Alcohol policy pruned
A decided reluctance on the part of Kaikoura District Councillors to reduce alcohol trading hours was shown in the revised local alcohol policy tabled at last week's council meeting.
After baulking last month at the conservative hours proposed in the draft policy, councillors held a workshop to review the draft and changed the hours back to almost what they are now.
Environmental health officer David Shovel had recommended, for example, that hotels and taverns should close at 1am, standalone off-licences at 10pm and those in hotels or taverns at 11pm.
Club hours would be 6.30pm to 10pm Sunday to Thursday and midday to midnight on Friday and Saturday.
Last week however, councillors approved the following maximum hours:
Licensed restaurants and cafes Monday to Sunday 7am to midnight (no change)
On-licensed taverns and hotels Monday to Sunday 7am to 2am (draft: 7am to 1am)
Mini-bars in hotel bedrooms Monday to Sunday 24 hours (no change)
All off-licences 9am to 10pm (draft: standalone 8am to 10pm and in hotels or taverns 8am to 11pm)
Clubs Sunday to Thursday 8am to 10pm, Friday, Saturday and public holidays noon to midnight (draft: 6.30pm to 10pm and noon to midnight).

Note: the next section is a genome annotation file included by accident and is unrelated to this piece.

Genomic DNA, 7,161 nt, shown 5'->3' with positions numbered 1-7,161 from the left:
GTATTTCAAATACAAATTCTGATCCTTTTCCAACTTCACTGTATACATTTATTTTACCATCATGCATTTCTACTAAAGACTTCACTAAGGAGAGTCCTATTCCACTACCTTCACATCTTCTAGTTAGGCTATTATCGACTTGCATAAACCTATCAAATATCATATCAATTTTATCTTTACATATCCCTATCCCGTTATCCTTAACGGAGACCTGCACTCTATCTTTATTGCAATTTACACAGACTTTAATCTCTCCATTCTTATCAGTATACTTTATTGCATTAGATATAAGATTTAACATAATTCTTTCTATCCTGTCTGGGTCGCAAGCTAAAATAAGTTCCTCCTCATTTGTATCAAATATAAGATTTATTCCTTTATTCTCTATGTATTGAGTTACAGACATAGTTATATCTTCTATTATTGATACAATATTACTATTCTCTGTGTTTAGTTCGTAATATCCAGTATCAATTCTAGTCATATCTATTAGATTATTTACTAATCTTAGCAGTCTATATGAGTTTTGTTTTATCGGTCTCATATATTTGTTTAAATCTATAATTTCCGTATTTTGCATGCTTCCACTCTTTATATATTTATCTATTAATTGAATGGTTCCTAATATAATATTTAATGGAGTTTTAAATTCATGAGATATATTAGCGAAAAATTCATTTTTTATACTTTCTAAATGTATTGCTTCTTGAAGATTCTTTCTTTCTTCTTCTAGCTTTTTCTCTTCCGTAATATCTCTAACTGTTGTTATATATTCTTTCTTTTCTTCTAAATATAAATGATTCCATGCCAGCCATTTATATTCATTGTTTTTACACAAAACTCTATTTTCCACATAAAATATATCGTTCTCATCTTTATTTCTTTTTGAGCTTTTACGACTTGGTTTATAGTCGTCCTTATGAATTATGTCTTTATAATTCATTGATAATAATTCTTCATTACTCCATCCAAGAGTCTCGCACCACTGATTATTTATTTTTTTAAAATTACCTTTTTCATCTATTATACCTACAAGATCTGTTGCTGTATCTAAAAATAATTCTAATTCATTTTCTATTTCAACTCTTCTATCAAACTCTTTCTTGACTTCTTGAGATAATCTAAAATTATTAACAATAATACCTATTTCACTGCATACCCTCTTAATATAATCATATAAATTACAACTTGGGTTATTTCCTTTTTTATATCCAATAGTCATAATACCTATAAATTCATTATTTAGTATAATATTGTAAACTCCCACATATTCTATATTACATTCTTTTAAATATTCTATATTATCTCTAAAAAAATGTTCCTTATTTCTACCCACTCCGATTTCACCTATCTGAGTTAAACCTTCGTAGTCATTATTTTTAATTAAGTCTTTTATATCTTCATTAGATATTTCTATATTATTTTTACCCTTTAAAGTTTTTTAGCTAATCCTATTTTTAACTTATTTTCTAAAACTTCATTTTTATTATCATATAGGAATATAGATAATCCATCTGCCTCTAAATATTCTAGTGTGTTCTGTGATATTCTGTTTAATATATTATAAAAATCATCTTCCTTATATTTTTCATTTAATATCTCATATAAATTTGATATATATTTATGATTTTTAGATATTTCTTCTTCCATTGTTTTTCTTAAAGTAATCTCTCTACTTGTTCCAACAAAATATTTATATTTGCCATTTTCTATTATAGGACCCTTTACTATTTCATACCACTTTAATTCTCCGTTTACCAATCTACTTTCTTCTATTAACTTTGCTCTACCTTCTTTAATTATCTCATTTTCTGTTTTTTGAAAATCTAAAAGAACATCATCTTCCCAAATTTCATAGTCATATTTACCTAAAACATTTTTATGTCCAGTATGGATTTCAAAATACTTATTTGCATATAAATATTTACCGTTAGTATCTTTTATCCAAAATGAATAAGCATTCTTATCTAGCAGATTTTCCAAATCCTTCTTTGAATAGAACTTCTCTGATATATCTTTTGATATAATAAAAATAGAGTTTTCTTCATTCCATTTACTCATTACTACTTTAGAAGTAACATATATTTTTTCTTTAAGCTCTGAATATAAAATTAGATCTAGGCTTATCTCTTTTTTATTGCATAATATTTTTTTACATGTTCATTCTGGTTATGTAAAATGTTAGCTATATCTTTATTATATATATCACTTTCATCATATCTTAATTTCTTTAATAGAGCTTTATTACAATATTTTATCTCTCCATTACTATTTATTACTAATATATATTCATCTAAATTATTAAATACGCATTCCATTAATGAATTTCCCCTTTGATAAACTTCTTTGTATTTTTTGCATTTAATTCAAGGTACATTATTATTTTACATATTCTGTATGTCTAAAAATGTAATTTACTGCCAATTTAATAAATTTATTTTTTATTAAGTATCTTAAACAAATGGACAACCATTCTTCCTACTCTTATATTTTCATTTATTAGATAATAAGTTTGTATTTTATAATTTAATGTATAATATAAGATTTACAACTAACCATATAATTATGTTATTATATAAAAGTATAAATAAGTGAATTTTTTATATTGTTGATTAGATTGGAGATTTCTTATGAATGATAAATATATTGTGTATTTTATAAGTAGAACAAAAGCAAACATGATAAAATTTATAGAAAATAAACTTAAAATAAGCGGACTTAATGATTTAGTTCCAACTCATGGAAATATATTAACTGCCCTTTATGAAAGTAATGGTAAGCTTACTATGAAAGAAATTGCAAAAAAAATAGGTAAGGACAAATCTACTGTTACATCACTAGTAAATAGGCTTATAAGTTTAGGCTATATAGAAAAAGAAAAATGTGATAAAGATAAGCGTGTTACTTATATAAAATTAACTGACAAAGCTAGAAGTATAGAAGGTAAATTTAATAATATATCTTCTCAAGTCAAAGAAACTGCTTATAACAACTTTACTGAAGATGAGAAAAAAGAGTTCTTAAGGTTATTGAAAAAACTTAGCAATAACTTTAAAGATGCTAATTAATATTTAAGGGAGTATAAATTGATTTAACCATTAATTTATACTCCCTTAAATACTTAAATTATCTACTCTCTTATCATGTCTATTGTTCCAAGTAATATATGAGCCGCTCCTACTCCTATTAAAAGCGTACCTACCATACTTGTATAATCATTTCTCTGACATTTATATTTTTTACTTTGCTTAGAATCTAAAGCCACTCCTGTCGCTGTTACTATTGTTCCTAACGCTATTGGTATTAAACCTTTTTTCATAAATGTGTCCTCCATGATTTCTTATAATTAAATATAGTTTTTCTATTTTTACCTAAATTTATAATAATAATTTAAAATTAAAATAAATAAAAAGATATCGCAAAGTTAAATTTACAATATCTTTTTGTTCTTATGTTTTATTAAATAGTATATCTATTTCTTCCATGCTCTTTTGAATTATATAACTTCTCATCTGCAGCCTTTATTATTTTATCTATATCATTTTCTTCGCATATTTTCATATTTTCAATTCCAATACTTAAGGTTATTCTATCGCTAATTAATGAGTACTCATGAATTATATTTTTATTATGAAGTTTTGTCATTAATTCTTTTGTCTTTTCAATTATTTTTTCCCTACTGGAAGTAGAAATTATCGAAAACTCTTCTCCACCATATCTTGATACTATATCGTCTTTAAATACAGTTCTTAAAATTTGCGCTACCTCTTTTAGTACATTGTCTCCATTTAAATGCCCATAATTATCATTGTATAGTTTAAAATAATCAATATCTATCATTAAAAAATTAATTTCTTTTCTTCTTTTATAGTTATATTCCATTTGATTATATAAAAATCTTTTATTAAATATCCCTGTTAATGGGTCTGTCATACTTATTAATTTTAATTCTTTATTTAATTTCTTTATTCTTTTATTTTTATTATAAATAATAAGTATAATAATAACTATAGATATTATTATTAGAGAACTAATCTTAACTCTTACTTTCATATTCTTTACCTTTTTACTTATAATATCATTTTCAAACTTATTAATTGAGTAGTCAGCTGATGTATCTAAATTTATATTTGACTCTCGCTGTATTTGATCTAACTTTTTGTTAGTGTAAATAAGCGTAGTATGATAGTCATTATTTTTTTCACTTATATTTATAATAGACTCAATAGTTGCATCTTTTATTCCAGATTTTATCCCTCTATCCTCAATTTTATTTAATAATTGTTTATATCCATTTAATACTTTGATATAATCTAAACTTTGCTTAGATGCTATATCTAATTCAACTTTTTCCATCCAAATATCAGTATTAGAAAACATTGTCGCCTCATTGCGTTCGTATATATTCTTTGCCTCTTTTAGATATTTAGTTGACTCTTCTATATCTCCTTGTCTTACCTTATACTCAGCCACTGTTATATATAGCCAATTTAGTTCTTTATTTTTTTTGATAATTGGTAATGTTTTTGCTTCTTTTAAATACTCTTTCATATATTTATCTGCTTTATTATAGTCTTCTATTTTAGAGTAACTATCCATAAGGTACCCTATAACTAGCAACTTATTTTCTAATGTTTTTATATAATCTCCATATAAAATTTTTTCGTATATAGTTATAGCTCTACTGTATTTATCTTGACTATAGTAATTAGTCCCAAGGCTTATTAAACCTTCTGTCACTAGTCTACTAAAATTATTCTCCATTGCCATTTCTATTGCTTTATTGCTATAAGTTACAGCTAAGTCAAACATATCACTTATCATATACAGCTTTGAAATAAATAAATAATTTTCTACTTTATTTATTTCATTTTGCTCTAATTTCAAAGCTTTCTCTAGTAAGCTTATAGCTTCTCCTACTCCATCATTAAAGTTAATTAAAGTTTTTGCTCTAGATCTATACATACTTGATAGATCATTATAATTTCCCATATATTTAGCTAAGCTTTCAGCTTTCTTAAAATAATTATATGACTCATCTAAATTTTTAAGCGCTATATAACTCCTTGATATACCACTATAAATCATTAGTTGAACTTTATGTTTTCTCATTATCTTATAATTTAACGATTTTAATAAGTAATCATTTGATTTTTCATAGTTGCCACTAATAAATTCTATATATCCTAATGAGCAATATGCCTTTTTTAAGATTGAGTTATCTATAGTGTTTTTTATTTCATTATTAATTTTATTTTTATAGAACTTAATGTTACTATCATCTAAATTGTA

Although the policy which will go out for public submissions is more liberal than the original draft, it does claw back closing time by one hour in most cases, compared with the present practice.
However, Councillor John Diver was still not happy with the off-licence hours.
He wanted to make it easier first for people to collect liquor for functions by having off-licences open at 8am, and to close at 11pm thereby enabling more to be bought should supplies run low.
Councillor John Macphail said while he followed that reasoning, he did not agree with it.
Mr Shovel said if there was no cash transaction, product previously ordered could be collected at any time.
Mr Diver said extending the hours of off-licences did not mean any more alcohol would be sold.
"It's purely a matter of convenience".
Pro-forma his amendment was seconded by Councillor David Holmes.
Councillor Neil Pablecheque, chairing the meeting in the absence of the mayor, said the council should be trying to send a message that it wanted to reduce alcohol-related harm in the district.
"We discussed this at the workshop and this is what we came up with," he said.
The amendment was lost.
The policy is now open for public submissions until August 16.
A public hearing will follow if submissions are received.